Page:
ING Direct Canada: advocating advocacy

Social media isn't known to be fertile ground for financial institutions, and that's what sets ING Direct Canada apart from its well-established and walled competitors. For the direct banker, the digital space is a good fit, especially given that it positions itself as a consumer advocacy brand against unfair banking fees.

Social media isn’t known to be fertile ground for financial institutions, and that’s what sets ING Direct Canada apart from its well-established and walled competitors. For the direct banker, the digital space is a good fit, especially given that it positions itself as a consumer advocacy brand against unfair banking fees.

‘We wanted to create a level of awareness, insert some facts to get Canadians to think more about the fees they pay, and make sure they understood what a fair fee is, so get the conversation going,’ says Peter Aceto, president and CEO of ING Direct Canada. ‘We thought of social media as the best place for that conversation to happen.’

So, working with Toronto-based GWP Brand Engineering, ING Direct launched a national social media campaign in May to educate and encourage Canadians to challenge unfair bank fees.

The effort included a full-page newspaper ad featuring a letter from Aceto that drove struggling money savers to Fairfees.ca, an interactive, online community where they watch a video message from Aceto, access information on bank fees, sign a petition addressed to the Minister of Finance, participate in a poll and voice their feelings about unfair banking fees.

‘The brand objective was to get people talking about this and ultimately mobilize consumers to try and make change for all institutions everywhere in the country,’ says Bruce Philp, president and managing partner at GWP Brand Engineering. ‘If this brand is going to position itself as an advocate it has a duty to stand up.’

ING Direct also used Facebook through its Save Your Money fan page, and it’s YouTube channel at Youtube.com/superstarsaver to call Canadians to the cause, but it relied much more heavily on Twitter as a means of mobilizing frugal foot soldiers.

On top of plugging Fairfees.ca through Twitter.com/superstarsaver, ING Direct introduced ‘Fee Tweeter,’ making it the first bank in Canada to launch a Twitter application that tracks fees. By tweeting, users can compare the bank fees they’ve accrued, and share their thoughts.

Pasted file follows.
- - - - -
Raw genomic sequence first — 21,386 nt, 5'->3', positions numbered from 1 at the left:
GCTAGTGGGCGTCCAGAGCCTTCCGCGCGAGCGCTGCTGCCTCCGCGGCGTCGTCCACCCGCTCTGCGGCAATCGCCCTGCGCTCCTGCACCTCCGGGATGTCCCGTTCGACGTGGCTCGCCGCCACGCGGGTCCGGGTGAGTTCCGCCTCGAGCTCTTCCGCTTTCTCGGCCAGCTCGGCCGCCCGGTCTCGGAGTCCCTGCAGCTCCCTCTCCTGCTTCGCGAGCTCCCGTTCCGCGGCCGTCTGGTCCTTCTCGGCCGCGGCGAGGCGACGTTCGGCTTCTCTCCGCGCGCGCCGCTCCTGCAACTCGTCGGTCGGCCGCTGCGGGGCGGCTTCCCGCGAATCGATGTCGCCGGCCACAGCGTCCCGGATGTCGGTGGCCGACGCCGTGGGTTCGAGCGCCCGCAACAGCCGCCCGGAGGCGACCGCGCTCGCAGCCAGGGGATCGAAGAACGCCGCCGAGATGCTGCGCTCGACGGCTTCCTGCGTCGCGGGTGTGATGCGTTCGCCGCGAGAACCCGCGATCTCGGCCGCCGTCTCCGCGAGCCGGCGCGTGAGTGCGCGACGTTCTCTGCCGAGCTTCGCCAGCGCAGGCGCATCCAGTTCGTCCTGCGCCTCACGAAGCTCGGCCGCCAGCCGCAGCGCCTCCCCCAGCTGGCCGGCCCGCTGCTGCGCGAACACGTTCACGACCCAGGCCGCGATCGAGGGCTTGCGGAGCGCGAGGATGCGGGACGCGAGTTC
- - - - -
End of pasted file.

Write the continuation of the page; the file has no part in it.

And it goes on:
‘We’re learning that there’s tremendous [advantage to] being engaged in this space, because there is this small number of people [who have control] over the behaviour of entire marketplaces,’ says Philp.

Since launching, ING Direct’s fair fees movement has seen much success. From May to September, Fairfees.ca received more than 87,000 visits, with 15,000 visits to the video page and 4,400 petition signatures. The ‘Fee Tweeter’ app accumulated over 450 followers and over 500 fee tweets accounting for more than $21,000 in user bank fees. ING Direct Canada’s Twitter profile is up to 511 followers.

Aceto has also set about further personalizing the online conversation with customers with his own Twitter page, which has over 2,200 followers at Twitter.com/CEO_INGDirect, as well as his own blog. He’s been using both to further the fair fees cause and talk to Canadians about other issues and even his pastimes.

‘No one’s ever written a tweet for me. They really come from my experiences during the day, things that are of particular interest to me,’ says Aceto. ‘I enjoy being a part of the conversation.’

So much so that he helped bring the online conversation offline. Last month he hosted ING Direct Canada’s first ever ‘Meet and Tweet’ at the company’s Vancouver location known as a café.

Fiscally-minded community members and social media buffs gathered to talk about the use of social media in business, community building and traditional media, complete with Wi-Fi access and bar refreshments.

‘They’re talking about us, so I’d rather be there, or be a part of the conversation and set the record straight,’ says Aceto. ‘I think social media, how easy it is for people to speak and talk, will demand that corporations be more open, honest and transparent.’

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